Harris sets me to thinking

They’re a little longer than a radio commercial, yet not long enough to allow attention to wander.

The latest “update” from Andy Harris concerns President Obama’s Stimulus II. Clocking in at 1:38, it essentially goes over once again many of the points I’ve previously discussed, but in an audio format. So I don’t need to beat a dead horse on the specifics.

I would like to take a few moments and talk about the comparison Andy makes to Reagan-era policies, though.

Indeed, most of the country was awash in prosperity once the Reagan economic formula kicked in. It was a little slower to come to my native area because at the time the auto industry was trying to deal with the influx of Japanese imports; cars which were better designed with higher quality than the rustbuckets Detroit was putting out at that time.  So our auto-industry dependent city was not the economic dynamo other portions of the country were.

My point is that prosperity can’t be guaranteed, even with sound federal policy like low taxes and enhanced trade. There are still too many times when authority gets into the way and paradigms don’t shift quickly enough. The Big Four (at the time, since AMC wasn’t yet a thing of the past) allowed onerous labor rules and the assumption that car buyers would always be loyal to American products get in the way of looking forward and nimbly taking on their competition. It wasn’t just about making small cars, since Detroit tried that with Vegas, Chevettes, Pintos, Escorts, Omnis, Horizons, and Gremlins (if there was ever a name which fit a car, that was it) without much success at beating back the Japanese hordes. It’s a blow from which the American auto industry has never recovered.

Low taxes and fewer regulations from government are a start, but we can’t count on those to promote jobs in and of themselves. We also need a number of other things which government may or may not provide, like a system which rewards innovation, a well-educated workforce which is versed in both vocational skill and critical thinking, and a culture which values excellence and achievement over dependency and class envy.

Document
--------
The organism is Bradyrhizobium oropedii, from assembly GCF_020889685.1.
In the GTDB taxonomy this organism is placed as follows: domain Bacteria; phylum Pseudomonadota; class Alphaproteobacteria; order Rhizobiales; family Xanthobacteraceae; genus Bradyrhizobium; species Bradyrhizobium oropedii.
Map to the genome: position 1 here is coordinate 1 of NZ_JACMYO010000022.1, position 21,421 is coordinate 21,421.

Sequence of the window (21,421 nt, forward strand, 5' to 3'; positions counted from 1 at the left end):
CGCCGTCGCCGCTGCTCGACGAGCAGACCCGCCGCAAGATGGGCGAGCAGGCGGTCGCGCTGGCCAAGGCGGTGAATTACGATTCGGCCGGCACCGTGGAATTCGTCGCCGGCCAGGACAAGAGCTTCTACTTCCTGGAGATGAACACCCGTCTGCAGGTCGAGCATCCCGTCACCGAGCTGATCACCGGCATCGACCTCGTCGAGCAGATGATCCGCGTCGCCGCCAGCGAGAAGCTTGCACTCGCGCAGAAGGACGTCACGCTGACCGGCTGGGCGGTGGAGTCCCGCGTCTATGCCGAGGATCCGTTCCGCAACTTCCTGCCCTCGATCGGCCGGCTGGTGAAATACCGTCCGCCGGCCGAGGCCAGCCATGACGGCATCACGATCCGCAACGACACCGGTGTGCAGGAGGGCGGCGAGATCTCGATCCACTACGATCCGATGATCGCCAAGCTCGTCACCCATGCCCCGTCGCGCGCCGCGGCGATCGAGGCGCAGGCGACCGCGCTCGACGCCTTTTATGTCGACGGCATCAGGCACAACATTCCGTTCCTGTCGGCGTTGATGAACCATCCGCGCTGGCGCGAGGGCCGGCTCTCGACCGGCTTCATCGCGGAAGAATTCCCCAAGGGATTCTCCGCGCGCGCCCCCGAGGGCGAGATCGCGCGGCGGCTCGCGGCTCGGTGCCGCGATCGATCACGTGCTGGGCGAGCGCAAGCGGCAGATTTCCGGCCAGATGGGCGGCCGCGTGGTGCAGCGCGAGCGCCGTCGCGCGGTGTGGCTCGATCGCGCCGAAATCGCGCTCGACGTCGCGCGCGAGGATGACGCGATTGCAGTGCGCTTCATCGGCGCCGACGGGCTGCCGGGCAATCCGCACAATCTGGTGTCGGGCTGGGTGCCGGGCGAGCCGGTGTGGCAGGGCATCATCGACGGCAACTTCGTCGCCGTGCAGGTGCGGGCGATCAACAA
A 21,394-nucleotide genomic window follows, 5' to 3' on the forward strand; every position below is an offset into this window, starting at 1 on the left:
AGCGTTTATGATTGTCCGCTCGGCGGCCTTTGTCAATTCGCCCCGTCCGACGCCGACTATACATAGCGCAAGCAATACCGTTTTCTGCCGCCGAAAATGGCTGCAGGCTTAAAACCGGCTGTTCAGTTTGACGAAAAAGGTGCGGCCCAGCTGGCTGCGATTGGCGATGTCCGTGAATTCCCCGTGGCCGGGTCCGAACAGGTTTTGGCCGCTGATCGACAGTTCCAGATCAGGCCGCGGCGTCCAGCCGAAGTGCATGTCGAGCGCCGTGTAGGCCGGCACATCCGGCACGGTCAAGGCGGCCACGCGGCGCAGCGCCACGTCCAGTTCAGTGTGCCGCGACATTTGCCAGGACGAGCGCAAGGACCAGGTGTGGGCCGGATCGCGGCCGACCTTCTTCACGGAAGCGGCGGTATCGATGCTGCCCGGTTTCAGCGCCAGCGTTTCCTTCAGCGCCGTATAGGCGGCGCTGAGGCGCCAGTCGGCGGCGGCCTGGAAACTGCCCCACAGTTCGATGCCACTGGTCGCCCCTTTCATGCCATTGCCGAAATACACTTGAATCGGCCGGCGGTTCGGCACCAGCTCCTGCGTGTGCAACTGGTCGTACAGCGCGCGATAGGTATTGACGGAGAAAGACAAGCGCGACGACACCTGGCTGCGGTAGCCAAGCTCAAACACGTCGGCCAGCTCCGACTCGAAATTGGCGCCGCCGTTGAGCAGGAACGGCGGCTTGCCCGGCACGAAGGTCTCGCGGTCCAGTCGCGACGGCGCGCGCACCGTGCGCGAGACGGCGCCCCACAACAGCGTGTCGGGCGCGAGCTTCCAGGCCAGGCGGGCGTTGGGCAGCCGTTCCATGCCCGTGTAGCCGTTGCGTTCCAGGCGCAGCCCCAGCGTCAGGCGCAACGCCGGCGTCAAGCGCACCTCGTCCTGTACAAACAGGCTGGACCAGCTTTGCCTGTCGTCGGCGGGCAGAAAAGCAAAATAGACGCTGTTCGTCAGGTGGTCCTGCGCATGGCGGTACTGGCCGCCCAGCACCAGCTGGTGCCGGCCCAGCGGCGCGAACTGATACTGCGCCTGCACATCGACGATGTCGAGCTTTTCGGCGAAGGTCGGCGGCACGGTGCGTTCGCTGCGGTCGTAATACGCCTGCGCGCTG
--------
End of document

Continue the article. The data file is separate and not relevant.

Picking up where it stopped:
While Republicans agree on some points of Obama’s jobs plan, I honestly don’t think much of it will do that much good in the long run. For example, jobs working on infrastructure are transient because you have the road eventually gets repaired. (If not, then someone needs to plan and build a better road that lasts for decades, not a couple years.) And expanding training to the unemployed seems to me another way of instilling government dependence – heck, I have been unemployed a number of times but got work either through the task of being hired by another company, pursuing my own work, or both. Haven’t government programs to assist the unemployed in finding a job been around for decades? Mine was called “hit the streets, send out resumes, and don’t be afraid of change.” It works.

Unfortunately, I think Obama is making two key mistakes in his infrastructure rebuilding ideas: first of all, he’s attempting to target spending money we don’t have into areas where the market may not be there (a lack of planning) and secondly he attempts to pick winners and losers through who gets and who provides the funding (a lack of foresight.) I don’t think there will be any sort of priority aside from what is politically expedient and correct, so a worthy infrastructure project like improving the U.S. 13 corridor through Delaware to an interstate-grade highway (to allow Delmarva better access to major Northeast markets by truck, which can create jobs here) would be set aside in favor of “investing” in mass transit no one rides, building a bike trail to nowhere, or weatherizing houses no one will want to buy anyway because the area is a hotbed of criminal activity.

The basic philosophy Any Harris holds is correct: Keep the government out of our pocket as much as possible and get them out of the way of development and job creation. But that’s only one key to success, as Americans have to seize the opportunities once presented. Unlike the 1980s, when there were still many millions of proud Americans who didn’t exhibit the entitlement mentality, Americans of today don’t seem to have the drive and desire to make it on their own. I’d love to be proven wrong, but seeing where Republicans have found some common ground with another of Obama’s big-spending schemes I fear the paradigm of government dependency may take a long time to reverse.

Author: Michael

It's me from my laptop computer.